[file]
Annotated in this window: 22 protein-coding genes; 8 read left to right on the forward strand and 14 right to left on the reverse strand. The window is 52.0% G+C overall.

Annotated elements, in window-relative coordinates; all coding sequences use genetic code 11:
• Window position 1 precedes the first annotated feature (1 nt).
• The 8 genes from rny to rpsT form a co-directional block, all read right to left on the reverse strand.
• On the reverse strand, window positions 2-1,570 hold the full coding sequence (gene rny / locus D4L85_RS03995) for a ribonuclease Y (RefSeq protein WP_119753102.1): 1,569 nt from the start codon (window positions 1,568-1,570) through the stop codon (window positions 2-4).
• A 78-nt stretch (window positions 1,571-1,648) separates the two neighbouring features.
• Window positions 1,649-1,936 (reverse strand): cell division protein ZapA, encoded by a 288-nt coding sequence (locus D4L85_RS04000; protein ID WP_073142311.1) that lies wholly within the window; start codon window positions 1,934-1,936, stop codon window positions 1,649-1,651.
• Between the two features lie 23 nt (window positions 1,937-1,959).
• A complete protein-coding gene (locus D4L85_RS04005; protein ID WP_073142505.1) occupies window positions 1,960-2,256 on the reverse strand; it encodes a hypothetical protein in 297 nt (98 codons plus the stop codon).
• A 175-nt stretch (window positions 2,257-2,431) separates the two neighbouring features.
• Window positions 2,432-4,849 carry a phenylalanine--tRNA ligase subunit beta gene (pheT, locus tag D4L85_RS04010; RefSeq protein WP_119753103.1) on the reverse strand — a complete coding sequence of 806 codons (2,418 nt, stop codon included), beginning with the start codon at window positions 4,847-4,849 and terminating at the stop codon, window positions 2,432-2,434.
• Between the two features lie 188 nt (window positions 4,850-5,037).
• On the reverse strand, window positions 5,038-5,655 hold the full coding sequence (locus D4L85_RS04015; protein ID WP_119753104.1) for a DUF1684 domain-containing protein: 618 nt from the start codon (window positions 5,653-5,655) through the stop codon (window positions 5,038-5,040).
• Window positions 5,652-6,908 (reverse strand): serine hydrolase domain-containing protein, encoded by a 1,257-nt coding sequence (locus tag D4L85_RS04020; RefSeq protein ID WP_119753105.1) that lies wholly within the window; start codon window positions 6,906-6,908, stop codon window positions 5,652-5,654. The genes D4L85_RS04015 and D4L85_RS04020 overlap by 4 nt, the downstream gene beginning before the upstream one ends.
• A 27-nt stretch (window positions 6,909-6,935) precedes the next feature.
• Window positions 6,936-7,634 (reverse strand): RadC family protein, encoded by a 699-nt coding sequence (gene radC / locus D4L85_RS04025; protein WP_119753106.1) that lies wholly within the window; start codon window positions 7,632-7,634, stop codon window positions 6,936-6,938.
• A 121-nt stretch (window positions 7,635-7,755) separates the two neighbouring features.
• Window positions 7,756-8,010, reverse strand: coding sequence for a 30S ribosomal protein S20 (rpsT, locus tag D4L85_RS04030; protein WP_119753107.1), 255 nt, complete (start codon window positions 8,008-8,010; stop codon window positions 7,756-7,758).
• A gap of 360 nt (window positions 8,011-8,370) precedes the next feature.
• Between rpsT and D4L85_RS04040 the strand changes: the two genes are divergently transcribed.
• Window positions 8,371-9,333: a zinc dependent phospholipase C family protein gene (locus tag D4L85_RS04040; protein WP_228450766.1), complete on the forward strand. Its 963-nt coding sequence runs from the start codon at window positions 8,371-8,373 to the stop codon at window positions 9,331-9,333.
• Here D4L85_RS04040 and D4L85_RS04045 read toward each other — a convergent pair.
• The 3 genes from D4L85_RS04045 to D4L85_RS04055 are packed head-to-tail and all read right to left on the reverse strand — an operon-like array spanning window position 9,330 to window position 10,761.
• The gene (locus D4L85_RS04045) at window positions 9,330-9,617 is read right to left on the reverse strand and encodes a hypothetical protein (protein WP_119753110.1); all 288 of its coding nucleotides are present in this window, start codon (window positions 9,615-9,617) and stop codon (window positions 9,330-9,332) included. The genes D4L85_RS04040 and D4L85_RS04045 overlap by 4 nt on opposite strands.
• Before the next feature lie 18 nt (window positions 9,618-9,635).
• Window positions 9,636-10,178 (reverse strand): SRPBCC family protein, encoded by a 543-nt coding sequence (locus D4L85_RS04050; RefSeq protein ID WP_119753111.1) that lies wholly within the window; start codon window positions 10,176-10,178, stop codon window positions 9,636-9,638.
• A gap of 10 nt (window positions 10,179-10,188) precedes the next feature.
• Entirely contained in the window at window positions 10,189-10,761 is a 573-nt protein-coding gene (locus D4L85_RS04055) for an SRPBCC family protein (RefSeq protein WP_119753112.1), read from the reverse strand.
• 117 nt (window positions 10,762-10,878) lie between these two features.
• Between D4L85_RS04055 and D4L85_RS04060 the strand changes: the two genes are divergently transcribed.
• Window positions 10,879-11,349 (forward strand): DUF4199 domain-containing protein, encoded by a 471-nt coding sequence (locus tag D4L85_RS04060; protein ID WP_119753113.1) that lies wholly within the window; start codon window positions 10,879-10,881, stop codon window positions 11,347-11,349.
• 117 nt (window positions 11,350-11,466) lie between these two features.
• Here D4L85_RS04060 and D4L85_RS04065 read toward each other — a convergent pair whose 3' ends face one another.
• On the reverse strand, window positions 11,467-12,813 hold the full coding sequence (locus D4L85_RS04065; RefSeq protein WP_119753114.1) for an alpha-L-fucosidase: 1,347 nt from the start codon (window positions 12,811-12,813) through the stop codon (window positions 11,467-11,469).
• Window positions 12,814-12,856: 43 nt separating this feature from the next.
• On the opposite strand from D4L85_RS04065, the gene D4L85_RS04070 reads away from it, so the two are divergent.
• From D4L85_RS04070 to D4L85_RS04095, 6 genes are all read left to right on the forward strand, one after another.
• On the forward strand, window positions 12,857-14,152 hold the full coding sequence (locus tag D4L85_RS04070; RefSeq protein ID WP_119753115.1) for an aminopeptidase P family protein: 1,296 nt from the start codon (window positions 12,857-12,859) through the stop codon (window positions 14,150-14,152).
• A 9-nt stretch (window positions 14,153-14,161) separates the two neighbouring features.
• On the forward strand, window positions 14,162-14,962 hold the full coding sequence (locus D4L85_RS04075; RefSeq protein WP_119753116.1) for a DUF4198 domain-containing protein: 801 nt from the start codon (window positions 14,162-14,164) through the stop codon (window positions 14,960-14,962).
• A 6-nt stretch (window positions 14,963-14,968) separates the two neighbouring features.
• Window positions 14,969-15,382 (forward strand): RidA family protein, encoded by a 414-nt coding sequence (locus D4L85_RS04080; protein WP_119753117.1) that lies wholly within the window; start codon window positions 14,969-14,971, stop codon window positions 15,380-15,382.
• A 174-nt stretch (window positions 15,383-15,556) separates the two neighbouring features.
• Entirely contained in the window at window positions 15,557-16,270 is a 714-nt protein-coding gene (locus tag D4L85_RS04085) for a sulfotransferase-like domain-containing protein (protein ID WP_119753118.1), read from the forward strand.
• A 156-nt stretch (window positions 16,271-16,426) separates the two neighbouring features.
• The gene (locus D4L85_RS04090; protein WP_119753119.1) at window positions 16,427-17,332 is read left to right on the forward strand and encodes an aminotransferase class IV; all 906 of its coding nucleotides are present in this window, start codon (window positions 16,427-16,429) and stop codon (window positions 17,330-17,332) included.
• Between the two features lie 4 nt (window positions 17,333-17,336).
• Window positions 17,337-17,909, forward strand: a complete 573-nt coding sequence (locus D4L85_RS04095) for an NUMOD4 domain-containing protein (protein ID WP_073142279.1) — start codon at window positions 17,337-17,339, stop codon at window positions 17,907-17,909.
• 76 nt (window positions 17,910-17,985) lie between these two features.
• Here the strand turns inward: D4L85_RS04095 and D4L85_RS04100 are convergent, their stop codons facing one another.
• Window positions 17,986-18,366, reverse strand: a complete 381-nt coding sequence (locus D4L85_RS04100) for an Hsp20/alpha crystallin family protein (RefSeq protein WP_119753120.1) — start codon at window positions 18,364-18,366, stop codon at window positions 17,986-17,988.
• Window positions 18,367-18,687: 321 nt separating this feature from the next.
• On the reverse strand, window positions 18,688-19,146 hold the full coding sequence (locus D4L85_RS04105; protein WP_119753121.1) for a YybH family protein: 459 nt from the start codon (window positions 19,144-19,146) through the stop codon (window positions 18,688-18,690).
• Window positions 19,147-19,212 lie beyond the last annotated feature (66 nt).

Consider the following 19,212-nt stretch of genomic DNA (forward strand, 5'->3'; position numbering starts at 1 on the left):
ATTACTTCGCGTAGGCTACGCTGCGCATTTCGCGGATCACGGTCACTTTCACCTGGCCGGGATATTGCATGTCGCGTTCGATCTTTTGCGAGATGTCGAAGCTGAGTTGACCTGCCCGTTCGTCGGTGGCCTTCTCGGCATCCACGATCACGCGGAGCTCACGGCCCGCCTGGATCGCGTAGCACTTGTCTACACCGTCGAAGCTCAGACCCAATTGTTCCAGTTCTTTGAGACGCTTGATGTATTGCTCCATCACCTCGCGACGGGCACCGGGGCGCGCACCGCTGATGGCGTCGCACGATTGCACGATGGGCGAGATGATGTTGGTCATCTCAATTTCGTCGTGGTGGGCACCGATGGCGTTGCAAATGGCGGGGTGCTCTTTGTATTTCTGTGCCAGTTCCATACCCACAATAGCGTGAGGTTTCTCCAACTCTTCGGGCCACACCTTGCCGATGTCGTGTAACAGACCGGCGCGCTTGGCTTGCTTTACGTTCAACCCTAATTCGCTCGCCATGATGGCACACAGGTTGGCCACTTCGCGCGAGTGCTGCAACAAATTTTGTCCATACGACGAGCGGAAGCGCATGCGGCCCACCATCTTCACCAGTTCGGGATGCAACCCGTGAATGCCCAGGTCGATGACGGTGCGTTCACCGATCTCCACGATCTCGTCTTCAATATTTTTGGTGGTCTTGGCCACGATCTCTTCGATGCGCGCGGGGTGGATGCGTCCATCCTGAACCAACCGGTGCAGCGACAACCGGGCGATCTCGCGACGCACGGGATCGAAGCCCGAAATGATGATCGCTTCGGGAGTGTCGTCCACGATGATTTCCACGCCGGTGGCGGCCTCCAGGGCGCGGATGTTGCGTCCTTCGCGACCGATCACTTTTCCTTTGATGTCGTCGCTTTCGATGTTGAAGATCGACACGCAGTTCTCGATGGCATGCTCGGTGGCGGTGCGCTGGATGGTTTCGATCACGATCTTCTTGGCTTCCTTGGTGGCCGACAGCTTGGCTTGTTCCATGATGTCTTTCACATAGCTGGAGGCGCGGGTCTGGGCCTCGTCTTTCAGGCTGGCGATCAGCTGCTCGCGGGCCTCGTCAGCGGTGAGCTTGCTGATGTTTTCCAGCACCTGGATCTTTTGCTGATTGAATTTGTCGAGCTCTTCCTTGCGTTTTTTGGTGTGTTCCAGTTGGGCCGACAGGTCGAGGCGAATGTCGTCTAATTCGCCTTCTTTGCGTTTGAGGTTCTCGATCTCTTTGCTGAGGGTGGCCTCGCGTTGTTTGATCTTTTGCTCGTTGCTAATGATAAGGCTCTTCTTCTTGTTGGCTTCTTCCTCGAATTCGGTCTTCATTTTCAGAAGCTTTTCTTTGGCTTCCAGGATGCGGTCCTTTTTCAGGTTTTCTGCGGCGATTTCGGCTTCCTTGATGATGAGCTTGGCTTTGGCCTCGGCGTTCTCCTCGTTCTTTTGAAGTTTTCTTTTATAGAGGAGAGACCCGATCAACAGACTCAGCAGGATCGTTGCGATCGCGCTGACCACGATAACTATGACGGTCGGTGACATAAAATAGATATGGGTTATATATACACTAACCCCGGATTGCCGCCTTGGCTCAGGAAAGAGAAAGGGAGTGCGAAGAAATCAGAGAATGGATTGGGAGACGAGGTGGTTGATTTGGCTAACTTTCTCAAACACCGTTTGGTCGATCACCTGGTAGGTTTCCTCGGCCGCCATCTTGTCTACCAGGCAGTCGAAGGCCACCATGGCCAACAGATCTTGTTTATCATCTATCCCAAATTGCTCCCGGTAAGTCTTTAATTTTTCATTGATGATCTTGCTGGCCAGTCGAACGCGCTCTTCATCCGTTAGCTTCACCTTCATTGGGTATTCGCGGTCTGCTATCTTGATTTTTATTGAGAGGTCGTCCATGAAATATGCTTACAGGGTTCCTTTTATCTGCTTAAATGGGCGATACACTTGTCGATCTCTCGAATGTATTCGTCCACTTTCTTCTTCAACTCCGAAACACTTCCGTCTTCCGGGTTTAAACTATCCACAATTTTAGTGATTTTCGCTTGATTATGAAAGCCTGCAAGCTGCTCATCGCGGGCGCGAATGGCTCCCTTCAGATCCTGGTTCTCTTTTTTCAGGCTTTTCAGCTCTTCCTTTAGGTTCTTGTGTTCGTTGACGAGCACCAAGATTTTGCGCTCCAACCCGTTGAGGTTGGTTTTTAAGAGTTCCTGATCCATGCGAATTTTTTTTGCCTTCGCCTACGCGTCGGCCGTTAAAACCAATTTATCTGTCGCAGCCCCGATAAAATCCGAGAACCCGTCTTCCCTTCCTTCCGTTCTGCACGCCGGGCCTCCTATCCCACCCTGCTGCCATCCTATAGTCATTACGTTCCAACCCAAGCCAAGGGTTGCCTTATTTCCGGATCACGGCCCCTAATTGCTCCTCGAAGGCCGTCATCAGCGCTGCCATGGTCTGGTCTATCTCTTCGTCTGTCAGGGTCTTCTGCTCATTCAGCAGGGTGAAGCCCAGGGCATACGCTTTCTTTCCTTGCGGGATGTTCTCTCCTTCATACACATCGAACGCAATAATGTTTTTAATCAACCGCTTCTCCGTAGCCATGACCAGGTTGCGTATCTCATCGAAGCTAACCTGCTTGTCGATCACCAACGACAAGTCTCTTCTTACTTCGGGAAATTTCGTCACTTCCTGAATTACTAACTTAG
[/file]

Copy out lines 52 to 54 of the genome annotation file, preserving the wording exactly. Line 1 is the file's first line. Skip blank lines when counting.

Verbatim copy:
• Window positions 18,367-18,687: 321 nt separating this feature from the next.
• On the reverse strand, window positions 18,688-19,146 hold the full coding sequence (locus D4L85_RS04105; protein WP_119753121.1) for a YybH family protein: 459 nt from the start codon (window positions 19,144-19,146) through the stop codon (window positions 18,688-18,690).
• Window positions 19,147-19,212 lie beyond the last annotated feature (66 nt).